Silver medal-winning Paralympian Marieke Vervoort who suffers from a degenerative muscle disease has said she wants to be euthanised – but not yet.
Following Vervoort's silver medal win in the 400m on Saturday (10 September) the Belgian press had speculated that the Paralympian might take her own life after the Rio games. She signed euthanasia papers in her native Belgium, where assisted death is legal, in 2008.
However, Vervoort told reporters in Brazil she had no plans to take her own life and was still enjoying it.
"When the moment comes when I have more bad days than good days, then I have my euthanasia papers, but the time is not there yet," the BBC quoted her as saying. Vervoort added she was "still enjoying every little moment".
Her degenerative muscle disease means the 37-year-old wheelchair racer is in constant pain and suffers from seizures, paralysis in her legs. The extent of the pain means Vervoort is often unable to sleep.
Despite her disease, which she has said has made her life a constant battle since the age of 14, Vervoort has climbed to the top of her sport. She won the 200m gold and 200m silver in the 2012 London Olympics before he recent second placing in Rio.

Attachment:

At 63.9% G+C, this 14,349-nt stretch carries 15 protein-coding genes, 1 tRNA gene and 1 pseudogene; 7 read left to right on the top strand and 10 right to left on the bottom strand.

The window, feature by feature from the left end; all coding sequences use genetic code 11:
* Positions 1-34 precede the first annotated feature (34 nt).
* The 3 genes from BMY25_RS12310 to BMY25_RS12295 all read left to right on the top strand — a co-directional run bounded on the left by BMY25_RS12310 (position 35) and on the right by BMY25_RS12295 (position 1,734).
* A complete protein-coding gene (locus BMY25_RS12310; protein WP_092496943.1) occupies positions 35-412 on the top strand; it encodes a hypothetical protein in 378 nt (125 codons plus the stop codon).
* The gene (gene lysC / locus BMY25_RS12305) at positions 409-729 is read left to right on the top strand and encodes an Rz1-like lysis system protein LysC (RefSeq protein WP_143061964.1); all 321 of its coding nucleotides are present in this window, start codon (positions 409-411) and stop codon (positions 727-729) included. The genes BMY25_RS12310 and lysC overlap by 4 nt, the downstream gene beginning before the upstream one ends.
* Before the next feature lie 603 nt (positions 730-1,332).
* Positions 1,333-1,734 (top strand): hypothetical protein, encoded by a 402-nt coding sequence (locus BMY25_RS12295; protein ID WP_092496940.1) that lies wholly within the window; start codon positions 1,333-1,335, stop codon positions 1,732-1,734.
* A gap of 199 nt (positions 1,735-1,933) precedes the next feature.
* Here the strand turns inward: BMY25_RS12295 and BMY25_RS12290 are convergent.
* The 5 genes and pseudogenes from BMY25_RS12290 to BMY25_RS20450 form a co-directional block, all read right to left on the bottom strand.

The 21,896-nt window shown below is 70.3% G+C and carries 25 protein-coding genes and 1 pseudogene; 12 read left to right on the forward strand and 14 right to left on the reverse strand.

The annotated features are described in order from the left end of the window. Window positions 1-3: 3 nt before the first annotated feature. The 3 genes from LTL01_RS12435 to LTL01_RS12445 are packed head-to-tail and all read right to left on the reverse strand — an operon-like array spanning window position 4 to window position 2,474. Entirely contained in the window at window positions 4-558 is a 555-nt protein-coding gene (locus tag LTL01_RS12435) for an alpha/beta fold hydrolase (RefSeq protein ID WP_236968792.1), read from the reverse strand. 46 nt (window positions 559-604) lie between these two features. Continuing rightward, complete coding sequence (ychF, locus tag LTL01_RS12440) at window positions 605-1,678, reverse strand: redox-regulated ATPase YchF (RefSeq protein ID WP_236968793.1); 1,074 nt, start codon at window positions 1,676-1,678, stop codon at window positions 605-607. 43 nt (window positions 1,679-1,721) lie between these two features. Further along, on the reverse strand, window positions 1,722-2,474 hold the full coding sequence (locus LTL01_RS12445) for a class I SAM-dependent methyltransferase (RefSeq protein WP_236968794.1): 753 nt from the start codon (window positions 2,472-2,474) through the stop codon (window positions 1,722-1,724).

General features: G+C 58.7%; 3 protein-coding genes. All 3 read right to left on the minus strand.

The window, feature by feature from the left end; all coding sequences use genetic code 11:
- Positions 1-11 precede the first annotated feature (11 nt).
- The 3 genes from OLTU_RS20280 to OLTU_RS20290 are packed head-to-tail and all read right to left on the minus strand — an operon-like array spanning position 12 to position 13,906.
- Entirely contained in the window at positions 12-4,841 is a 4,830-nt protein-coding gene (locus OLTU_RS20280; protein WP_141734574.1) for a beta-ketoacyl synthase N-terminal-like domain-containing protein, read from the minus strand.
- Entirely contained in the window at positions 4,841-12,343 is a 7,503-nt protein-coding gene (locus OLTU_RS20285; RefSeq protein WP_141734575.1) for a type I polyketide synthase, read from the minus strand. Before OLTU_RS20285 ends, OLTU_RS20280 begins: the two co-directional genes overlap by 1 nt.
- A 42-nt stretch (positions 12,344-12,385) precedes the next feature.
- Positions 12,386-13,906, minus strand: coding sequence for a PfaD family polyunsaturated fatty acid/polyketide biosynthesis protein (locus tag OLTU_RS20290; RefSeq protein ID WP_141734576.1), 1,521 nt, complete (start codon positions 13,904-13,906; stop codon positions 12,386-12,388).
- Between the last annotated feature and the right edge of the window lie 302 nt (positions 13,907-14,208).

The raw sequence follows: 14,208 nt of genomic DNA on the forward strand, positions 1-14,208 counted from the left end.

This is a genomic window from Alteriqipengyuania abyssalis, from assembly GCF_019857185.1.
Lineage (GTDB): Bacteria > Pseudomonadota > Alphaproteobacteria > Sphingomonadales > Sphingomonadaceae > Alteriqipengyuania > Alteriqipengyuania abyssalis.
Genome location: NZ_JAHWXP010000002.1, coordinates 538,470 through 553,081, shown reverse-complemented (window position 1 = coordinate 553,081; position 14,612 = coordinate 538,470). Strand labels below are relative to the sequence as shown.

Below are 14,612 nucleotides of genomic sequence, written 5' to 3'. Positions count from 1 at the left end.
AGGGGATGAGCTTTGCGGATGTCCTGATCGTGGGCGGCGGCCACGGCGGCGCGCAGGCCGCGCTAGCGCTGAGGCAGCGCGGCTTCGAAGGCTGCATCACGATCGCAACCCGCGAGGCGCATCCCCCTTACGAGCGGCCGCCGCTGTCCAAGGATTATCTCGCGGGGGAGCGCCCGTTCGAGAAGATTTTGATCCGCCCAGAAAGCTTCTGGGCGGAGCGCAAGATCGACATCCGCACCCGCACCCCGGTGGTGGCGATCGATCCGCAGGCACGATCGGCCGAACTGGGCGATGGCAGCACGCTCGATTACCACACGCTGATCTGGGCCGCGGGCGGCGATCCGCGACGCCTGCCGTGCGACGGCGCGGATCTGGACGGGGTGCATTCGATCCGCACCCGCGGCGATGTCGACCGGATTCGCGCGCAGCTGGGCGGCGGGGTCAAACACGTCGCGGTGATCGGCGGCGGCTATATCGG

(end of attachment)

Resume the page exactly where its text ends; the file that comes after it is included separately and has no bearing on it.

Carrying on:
"It's a feeling of 'Yes, I won a silver medal',"she told the BBC , "But there is also another side to the medal, the side of suffering and of saying goodbye to the sport. Because I love the sport, sport is my life."
Vervoort, who has been vocal in her support for euthanasia, has said the prospect of being able to choose the time of her own death has been a source of comfort to her. "It gives a feeling of rest to people ... I know when it's enough for me, I have those papers," she said.